Thursday, November 1, 2018

American Democracy: Quick! Call A Priest!

American democracy has been in critical condition for at least twenty years now. (I'm being generous. Before that there was about half a chance in hell of turning the whole thing around.) The 2016 election precipitated a crisis, and the entire enterprise has been institutionalized and on life support since the spring of 2017. All life signs are very low at this point. There is a desperate hope that the approaching mid-term elections may provide some relief, but if (when) that hope fails we must prepare ourselves for the worst.

Day by day, no one would be surprised if all of the life-lines went flat and the body issued a death-rattle.

American Democracy had a difficult beginning. It was initially presented as a dream, based on a hoax, and all wrapped up in a joke.

The dream was equality and the rule of law, government of the people, by the people, and for the people.

The hoax was that only the white, male, propertied interests would possess this equality and control the government.

The joke was slavery; forgive me this crude analogy. About eighty years of institutionalized, constitutional chattel slavery made a mockery of all of the pretty words in our founding documents. Everything that has happened to black Americans since the alleged abolition of slavery has only reinforced the joke.

The dream, against all odds, took on a life of its own and was nurtured in the hearts of common citizens over the decades. People who were not in on the hoax made great progress against great resistance. The greatest advances came under circumstances that will be familiar to any student of history. Periods of progress came on the heels of destructive societal catastrophes, like the economic upheavals of the 1830s, the 1890s, and the 1930s, and the Civil War and World War II. The period between the late 1940s and the 1970s was the Golden Age of equality and the closest approximation of cooperative, representative government in America's history. Even the descendants of the former slaves made great advances in that halcyon period. In those years, we achieved our lowest level of income insecurity, and common working people achieved the highest standard of living and the greatest security of any working class in history.

It's all gone now, of course, as democracy itself lies on its hospital bed, dying.

The hoax has consumed the dream by now, with the still largely white, male, propertied class sucking all of the financial air out of the room, leaving less and less for the rest of us. The dream continues to exist only as a lullaby that is sung to very young children. It also exists as an echo in the minds of older Americans who remember the good times and refuse to believe that it has all gone to hell.

The hoax was strengthened over the years by the invention of various business and financial structures, like banks and corporations (all of which have the Constitutional rights of people, yes, I know, it's stupid, but it's true). The propertied interests now get all of the new money and most of the old money too. Before long they'll have all of the money. The middle-class is a poor, dead thing, and most people are losing quality of life day by day and experiencing deepening insecurity in all categories.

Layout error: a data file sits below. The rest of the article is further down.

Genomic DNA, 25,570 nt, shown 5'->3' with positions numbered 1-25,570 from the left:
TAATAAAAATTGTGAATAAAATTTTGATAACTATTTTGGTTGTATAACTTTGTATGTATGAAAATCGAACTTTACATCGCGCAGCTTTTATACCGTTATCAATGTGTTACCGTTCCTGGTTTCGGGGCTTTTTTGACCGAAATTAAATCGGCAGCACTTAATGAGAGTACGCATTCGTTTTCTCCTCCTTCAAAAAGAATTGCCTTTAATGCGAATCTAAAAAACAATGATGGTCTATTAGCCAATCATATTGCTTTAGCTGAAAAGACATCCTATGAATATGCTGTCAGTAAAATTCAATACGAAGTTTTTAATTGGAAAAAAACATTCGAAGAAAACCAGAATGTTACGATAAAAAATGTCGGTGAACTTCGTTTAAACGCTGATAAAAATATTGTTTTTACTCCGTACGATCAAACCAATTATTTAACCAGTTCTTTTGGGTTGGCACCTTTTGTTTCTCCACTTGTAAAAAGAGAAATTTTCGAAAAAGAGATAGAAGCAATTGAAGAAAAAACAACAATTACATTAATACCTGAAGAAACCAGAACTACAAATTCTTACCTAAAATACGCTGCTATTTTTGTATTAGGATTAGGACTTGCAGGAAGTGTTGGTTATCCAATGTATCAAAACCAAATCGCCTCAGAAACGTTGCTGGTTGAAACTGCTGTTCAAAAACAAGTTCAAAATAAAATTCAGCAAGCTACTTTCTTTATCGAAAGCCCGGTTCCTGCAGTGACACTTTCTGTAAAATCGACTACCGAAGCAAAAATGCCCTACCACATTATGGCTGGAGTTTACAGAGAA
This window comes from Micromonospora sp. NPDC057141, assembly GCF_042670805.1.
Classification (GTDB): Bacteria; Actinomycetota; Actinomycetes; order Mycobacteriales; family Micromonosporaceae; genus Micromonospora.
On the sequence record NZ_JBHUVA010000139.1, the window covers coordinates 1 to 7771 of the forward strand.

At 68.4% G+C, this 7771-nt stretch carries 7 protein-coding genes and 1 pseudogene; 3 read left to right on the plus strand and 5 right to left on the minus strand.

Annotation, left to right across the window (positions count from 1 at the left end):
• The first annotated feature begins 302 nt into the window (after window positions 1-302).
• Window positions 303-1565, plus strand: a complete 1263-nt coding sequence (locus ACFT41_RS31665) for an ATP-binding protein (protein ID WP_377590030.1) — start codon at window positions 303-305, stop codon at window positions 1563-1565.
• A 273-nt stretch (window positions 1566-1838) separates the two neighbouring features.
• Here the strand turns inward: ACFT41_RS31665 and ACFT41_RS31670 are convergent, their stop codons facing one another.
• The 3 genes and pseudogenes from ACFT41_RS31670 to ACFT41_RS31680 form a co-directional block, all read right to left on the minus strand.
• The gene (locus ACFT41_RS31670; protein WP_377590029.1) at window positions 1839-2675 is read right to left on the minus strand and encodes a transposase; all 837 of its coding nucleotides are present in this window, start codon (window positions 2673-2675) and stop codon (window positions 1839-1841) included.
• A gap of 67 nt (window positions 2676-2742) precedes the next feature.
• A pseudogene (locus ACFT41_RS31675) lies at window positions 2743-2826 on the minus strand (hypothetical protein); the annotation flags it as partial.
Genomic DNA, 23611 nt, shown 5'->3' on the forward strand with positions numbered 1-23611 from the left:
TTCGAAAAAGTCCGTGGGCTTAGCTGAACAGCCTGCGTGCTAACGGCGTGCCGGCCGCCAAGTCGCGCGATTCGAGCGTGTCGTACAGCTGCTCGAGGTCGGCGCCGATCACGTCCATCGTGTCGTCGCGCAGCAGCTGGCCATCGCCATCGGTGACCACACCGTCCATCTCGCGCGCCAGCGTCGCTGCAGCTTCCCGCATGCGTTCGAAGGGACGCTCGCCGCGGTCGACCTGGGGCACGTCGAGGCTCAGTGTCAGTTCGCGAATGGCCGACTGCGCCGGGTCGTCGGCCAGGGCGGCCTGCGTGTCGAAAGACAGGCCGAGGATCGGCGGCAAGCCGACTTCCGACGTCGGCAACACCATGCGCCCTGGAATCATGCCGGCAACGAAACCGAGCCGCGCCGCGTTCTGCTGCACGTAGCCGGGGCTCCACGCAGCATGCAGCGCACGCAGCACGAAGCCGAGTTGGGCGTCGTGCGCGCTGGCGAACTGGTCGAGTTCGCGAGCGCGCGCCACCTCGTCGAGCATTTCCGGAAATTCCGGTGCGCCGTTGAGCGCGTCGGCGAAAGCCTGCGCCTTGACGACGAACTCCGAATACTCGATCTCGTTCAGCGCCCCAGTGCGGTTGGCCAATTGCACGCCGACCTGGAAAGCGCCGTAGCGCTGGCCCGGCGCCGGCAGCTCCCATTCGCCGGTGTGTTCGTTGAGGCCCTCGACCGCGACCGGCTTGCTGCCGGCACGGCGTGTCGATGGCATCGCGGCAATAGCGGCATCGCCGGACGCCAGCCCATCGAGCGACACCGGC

Only the joke has thrived in the interim. After the abolition of slavery itself, America began a frantic search for mechanisms that would recreate the conditions of slavery while not technically violating the new laws. These would include voter suppression laws; share-cropping; Jim Crow laws; segregation; denial of education; the list would be longer if I were better informed or more academically minded. That was all in the early days of post-slavery.

More recently we have added mass-incarceration, falling predominantly on black Americans, which brings along with it the voter disenfranchisement of convicted felons. That's along with all of the creative new ways to deny the ballot to black Americans in general. These are not as obvious as the earlier efforts, but they are very effective.

Three-hundred-and-fifty years after the institution of slavery in the American colonies, and one-hundred-and-fifty years after the discontinuation of the practice, a black man still cannot get a break in the good old U.S. Of A., and is, in fact more at risk of losing his life by being shot on sight by a policeman than at any other time in our history.

We are so close to the post-democracy period of American history that we can clearly see the outlines:

*Debt slavery
*Lower levels of property ownership
*High levels of monetized incarceration
*Greater health insecurity
*Greater retirement insecurity
*Higher rents
*Higher taxes, fees, and fines on working people
*Lower international prestige and power
*More and militarized police presence
*More homelessness
*Reduced educational opportunities
*Continuing elections that mean less and less
*The criminalization of everything
*Less privacy
*Reduced access to courts
*Greater wealth inequality
*More shared housing
*Fewer food choices
*More politicians telling us how great it all is and how lucky we are

In other words, the current process of every good thing winding down and slowly disappearing will continue. In the midst of a great deal of prosperity for fewer and fewer Americans, the rest of us will sink into increasing squalor and filth.

We asked for it, and we got it.

What have you got to trade? Canned food? Cat oil? People with a good commercial sense can do well in a society based on barter.

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